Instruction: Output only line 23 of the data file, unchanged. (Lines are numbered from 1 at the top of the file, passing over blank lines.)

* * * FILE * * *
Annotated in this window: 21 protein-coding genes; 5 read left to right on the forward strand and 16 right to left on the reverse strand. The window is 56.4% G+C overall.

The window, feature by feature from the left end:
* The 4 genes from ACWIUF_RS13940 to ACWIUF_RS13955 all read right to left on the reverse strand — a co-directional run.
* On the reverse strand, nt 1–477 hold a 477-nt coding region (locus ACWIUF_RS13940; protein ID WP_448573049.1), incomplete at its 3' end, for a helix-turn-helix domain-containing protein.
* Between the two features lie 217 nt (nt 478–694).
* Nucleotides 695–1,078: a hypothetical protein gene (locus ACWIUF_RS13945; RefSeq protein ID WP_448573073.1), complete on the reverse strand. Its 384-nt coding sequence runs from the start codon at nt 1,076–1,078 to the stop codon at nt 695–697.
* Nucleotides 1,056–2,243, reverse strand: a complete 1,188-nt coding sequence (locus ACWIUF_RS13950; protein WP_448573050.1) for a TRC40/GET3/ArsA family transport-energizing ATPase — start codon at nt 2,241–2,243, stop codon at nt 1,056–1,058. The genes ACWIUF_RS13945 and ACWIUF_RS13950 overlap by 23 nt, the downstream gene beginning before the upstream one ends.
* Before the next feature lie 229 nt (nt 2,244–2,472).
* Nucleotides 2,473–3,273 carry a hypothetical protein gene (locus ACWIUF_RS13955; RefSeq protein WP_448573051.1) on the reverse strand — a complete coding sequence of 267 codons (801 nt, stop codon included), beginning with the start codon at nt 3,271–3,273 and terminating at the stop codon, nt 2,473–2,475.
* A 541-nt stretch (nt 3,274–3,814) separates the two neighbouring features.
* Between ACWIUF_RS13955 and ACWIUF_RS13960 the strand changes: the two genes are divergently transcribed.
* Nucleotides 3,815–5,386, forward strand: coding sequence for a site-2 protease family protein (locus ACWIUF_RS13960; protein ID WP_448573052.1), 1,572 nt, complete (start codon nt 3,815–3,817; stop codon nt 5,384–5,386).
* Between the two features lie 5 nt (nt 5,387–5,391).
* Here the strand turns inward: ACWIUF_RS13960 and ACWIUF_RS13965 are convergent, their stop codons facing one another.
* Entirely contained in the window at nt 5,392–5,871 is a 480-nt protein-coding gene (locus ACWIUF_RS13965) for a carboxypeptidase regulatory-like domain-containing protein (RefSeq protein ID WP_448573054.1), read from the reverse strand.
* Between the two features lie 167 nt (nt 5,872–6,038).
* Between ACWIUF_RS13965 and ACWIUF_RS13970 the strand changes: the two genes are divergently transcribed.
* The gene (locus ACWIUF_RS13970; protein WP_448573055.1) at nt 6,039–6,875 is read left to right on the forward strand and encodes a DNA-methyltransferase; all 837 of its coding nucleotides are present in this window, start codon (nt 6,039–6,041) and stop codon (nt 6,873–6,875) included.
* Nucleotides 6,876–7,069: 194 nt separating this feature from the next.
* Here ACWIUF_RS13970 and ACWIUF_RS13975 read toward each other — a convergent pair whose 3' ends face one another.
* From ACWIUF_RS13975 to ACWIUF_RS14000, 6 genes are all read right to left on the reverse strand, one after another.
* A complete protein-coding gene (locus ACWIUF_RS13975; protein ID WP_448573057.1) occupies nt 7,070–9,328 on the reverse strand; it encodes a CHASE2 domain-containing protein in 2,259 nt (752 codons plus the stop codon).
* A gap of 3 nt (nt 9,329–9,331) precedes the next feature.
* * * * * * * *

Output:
* A gap of 3 nt (nt 9,329–9,331) precedes the next feature.